From John Keay's review of Return to Dragon Mountain by Jonathan Spence
'The thing about history is that those who really should write it, don't; while those who should not be writing it, do.' So thought Zhang Dai, the seventeenth-century Chinese bon viveur, writer, and antiquarian who is the subject of Jonathan Spence's latest foray into the literature of the later Ming period (c.1570-1644).
From Allister Heath's review of Common Wealth: Economics for a Crowded Planet by Jeffrey D. Sachs.
Humanity is about to become a predominantly urban civilisation for the first time in its history, Sachs notes, thanks to dramatic progress in agricultural productivity and the remarkable economic growth enjoyed by Asia. The rise of scientific farming, including the creation of new seed varieties, chemical fertilisers, pest control, advanced irrigation techniques, mechanisation and all the other modern farm management techniques, means that far fewer people are needed to work in agriculture. One farm can sustain many more urbanites than ever before.
Under 10 per cent of the world's population lived in cities in 1800; this had only increased to 13 per cent by 1900. Urbanisation was largely a twentieth-century phenomenon, with the share of the world population living in cities reaching 29 per cent in 1950, 47 per cent in 2000, 50 per cent last year and more than half in 2008, a little-remarked upon yet highly significant milestone.
This tracks with a post I made earlier this year noting the UN's largely unreported milestone (which is significantly correlated to the above facts) that as of 2007, more than 50% of all workers are now in services and manufacturing rather than agriculture.
Urbanisation, as noted in most history books such as Michael Cook's A Brief History of the Human Race, is highly correlated to increases in health, wealth, knowledge and technology, so the above trends, despite all the tactical things we worry about, strategically bode well for the coming years.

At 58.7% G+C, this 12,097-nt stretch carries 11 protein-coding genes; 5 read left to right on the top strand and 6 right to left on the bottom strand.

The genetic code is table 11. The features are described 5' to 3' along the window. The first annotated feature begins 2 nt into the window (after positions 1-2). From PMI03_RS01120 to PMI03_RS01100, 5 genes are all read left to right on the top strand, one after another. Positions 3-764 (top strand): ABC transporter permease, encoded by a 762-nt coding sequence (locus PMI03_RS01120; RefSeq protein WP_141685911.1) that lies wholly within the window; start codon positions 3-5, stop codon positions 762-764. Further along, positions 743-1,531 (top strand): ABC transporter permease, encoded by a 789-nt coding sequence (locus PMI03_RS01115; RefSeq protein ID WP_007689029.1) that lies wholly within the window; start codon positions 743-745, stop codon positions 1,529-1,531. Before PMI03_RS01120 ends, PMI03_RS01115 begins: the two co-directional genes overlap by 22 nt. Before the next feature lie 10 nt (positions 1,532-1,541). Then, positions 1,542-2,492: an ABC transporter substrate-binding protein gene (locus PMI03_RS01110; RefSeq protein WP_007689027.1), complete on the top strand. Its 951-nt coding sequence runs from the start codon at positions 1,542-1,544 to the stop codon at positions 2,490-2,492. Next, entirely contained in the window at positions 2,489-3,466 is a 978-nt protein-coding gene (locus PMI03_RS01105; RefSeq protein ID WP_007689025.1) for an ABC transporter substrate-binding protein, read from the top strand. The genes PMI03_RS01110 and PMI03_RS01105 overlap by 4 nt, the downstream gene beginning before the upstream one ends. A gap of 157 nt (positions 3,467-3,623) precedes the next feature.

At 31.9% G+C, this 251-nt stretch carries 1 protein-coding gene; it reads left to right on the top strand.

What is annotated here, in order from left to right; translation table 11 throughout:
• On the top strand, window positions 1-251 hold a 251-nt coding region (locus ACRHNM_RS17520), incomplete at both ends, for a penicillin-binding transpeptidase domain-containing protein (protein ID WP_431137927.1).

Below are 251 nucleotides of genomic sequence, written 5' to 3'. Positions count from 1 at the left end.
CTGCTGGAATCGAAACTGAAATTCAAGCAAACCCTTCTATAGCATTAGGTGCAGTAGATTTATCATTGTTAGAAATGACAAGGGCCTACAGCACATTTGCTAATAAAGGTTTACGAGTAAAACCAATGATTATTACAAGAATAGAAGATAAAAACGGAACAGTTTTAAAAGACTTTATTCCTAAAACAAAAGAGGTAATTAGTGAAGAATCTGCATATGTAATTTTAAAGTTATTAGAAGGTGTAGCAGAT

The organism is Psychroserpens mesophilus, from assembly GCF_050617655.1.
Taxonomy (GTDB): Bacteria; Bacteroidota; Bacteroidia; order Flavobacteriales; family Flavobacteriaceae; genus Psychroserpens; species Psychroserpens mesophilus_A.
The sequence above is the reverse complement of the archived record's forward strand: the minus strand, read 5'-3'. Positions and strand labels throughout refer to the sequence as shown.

From Lucy Lethbridge's review of Other People's Daughters: The Lives and Times of the Governess by Ruth Brandon, (emphasis added).
The only Victorian governess is Anna Leonowens, whose book of her experiences teaching the thirty-nine sons and forty-three daughters of the King of Siam provided the inspiration for The King and I. Presenting herself as the well-born, newly impoverished widow of an officer, Mrs. Leonowens was the embodiment of gentility. Her lurid accounts of life in the Siamese royal harem ('You shall lash me with a million thongs but I shall not expose my person') upheld the absolute superiority of the white woman over the brown man - however noble his bearing. But it turned out that Anna was not the woman she claimed to be. Following the detective work done by William Bristowe in the 1970s, Ruth Brandon tells the story of how a girl born into poverty reinvented herself as the perfect English governess, the imparter of moral instruction to eager little pagan ears. I was delighted to learn that Anna's great nephew was the actor Boris Karloff - just one of the many surprising sidelights to be found in this engrossing book.